Echo Tech Career Guide: Salary, Schools, & Jobs
Treating diseases of the heart and cardiovascular systems requires a dedicated team of healthcare specialists. A cardiovascular technologist is an important part of that team. But what does a cardiovascular technologist do?
A cardiovascular technologist uses specialized equipment to capture images physicians use to diagnose and treat diseases of the heart and cardiovascular systems. One specialized type of cardiovascular technologist is called an echocardiographer or echo tech.
This career guide provides an overview of becoming an echo tech, including what an echo tech does, how to become an echo tech, and the salary and career outlook of this exciting healthcare profession.
Part 1: What is an Echo Tech?
An echo tech performs an echocardiogram, an ultrasound that provides a picture of the function of a patient’s heart. This is a highly important test that plays a critical role in diagnosing and determining treatment for diseases and illnesses of the heart and cardiovascular systems. Additionally, there are multiple types of echocardiograms, including Doppler, stress, transesophageal, and more. The type of echocardiogram used depends on the cardiovascular issue that needs to be investigated.
Echo techs must know how to properly position patients and explain the echocardiogram procedure to them. They must also know how to interpret physician orders, maintain and calibrate the echocardiogram equipment, and keep equipment clean and ready to use for patients. Because patients may be stressed or in pain, good interpersonal skills are essential for the job.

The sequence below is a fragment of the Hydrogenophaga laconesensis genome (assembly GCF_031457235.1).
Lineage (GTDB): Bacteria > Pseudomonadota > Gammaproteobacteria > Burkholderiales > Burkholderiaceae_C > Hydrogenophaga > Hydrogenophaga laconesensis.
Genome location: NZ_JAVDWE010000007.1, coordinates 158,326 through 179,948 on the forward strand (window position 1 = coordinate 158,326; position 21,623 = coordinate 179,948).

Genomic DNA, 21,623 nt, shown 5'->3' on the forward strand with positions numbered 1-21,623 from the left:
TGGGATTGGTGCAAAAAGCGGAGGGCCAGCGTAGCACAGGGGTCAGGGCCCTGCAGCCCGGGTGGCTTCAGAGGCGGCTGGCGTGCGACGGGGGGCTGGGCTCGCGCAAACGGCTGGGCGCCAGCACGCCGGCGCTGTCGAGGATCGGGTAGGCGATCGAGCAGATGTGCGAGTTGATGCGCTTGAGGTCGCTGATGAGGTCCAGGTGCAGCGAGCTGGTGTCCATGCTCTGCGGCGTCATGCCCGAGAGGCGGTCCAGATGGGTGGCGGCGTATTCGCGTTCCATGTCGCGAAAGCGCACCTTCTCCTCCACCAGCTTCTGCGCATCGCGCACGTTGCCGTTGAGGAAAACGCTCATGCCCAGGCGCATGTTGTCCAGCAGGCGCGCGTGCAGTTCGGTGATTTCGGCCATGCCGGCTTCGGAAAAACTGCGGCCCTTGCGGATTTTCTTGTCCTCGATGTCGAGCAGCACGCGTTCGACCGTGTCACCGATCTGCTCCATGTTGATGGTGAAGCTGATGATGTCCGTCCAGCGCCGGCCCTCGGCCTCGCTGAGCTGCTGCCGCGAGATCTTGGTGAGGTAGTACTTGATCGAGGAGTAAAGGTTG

Part 2: How to Become an Echo Tech
The following steps will show you how to become an echo tech.
Step 1: Get Your Education
Echo techs must earn a certificate, an associate degree, or a bachelor’s degree in cardiovascular technology. These programs vary in length, but all will provide you with coursework, including:
- Cardiac Anatomy
- Human Anatomy
- Medical Terminology
- Patient Care
No matter which program you use, be sure you choose one that is accredited through the Commission on Accreditation of Allied Health Education Programs.
Step 2: Get Certified
Many employers and insurance companies require you to earn your echo tech certification to practice.
The American Registry of Diagnostic Medical Sonography (ARDMS) is one organization that oversees certification for echo techs. You may become certified in adult, pediatric, or fetal echocardiography as a Registered Diagnostic Cardiac Sonographer (RDCS).
Cardiovascular Credentialing International (CCI) also offers certifications for aspiring echo techs.
Step 3: Get Your License
Some states require you to obtain a state license before you can practice, so it’s important you research your state’s requirements.
Step 4: Maintain Your Certification and License
Once you are certified, you will probably need to maintain your credentials. Requirements for renewal will vary depending on the requirements of your state’s licensing and national certification bodies. This may include continuing education credits through courses, lectures, or conference attendance.
Be sure you review all requirements for maintaining your license and certification with the organization you obtain them from.
Part 3: How Much Does an Echo Tech Make?
Choosing a career as an echo tech sounds like a rewarding and challenging job, but how much does an echo tech make?
According to the Bureau of Labor Statistics, as of May 2021, the median salary for cardiovascular technologists and technicians was $60,570. However, your echo tech salary depends on geographical location, experience, and work setting.
Part 4: Echo Tech Jobs
Echo techs usually work in physician offices and hospitals. Both full-time and part-time jobs are common. You can also pursue a travel echo tech career. Take a look at the travel echo tech jobs available through TNAA!
Echo tech jobs have an expected growth rate of 10% between 2021-31, faster than the average of all occupations. Approximately 10,100 job openings are expected each year to meet the growing demand for echo techs and replace those who leave the field to retire or pursue other career opportunities.
Part 5: Who to Follow and Echo Tech Resources
Alliance of Cardiovascular Professionals
American Society of Echocardiology
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